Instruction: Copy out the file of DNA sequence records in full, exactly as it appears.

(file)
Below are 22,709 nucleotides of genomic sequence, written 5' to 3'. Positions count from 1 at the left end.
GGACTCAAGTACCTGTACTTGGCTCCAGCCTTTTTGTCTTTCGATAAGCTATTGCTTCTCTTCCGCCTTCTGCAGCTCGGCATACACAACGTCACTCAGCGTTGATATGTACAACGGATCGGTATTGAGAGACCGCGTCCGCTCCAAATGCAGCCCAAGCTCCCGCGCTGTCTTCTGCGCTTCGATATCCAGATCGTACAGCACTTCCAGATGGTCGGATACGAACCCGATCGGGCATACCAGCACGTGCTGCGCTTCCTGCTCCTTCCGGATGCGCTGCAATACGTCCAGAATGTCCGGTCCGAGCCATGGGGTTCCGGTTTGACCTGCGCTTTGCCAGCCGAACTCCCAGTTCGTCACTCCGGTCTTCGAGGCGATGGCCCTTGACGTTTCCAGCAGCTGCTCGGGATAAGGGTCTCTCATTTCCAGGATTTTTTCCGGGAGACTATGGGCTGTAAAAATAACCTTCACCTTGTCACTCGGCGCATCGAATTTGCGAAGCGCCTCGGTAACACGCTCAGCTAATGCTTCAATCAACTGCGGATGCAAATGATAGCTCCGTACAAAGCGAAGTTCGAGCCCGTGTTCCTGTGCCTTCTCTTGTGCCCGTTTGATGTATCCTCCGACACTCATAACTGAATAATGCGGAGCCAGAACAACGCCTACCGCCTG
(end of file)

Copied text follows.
Below are 22,709 nucleotides of genomic sequence, written 5' to 3'. Positions count from 1 at the left end.
GGACTCAAGTACCTGTACTTGGCTCCAGCCTTTTTGTCTTTCGATAAGCTATTGCTTCTCTTCCGCCTTCTGCAGCTCGGCATACACAACGTCACTCAGCGTTGATATGTACAACGGATCGGTATTGAGAGACCGCGTCCGCTCCAAATGCAGCCCAAGCTCCCGCGCTGTCTTCTGCGCTTCGATATCCAGATCGTACAGCACTTCCAGATGGTCGGATACGAACCCGATCGGGCATACCAGCACGTGCTGCGCTTCCTGCTCCTTCCGGATGCGCTGCAATACGTCCAGAATGTCCGGTCCGAGCCATGGGGTTCCGGTTTGACCTGCGCTTTGCCAGCCGAACTCCCAGTTCGTCACTCCGGTCTTCGAGGCGATGGCCCTTGACGTTTCCAGCAGCTGCTCGGGATAAGGGTCTCTCATTTCCAGGATTTTTTCCGGGAGACTATGGGCTGTAAAAATAACCTTCACCTTGTCACTCGGCGCATCGAATTTGCGAAGCGCCTCGGTAACACGCTCAGCTAATGCTTCAATCAACTGCGGATGCAAATGATAGCTCCGTACAAAGCGAAGTTCGAGCCCGTGTTCCTGTGCCTTCTCTTGTGCCCGTTTGATGTATCCTCCGACACTCATAACTGAATAATGCGGAGCCAGAACAACGCCTACCGCCTG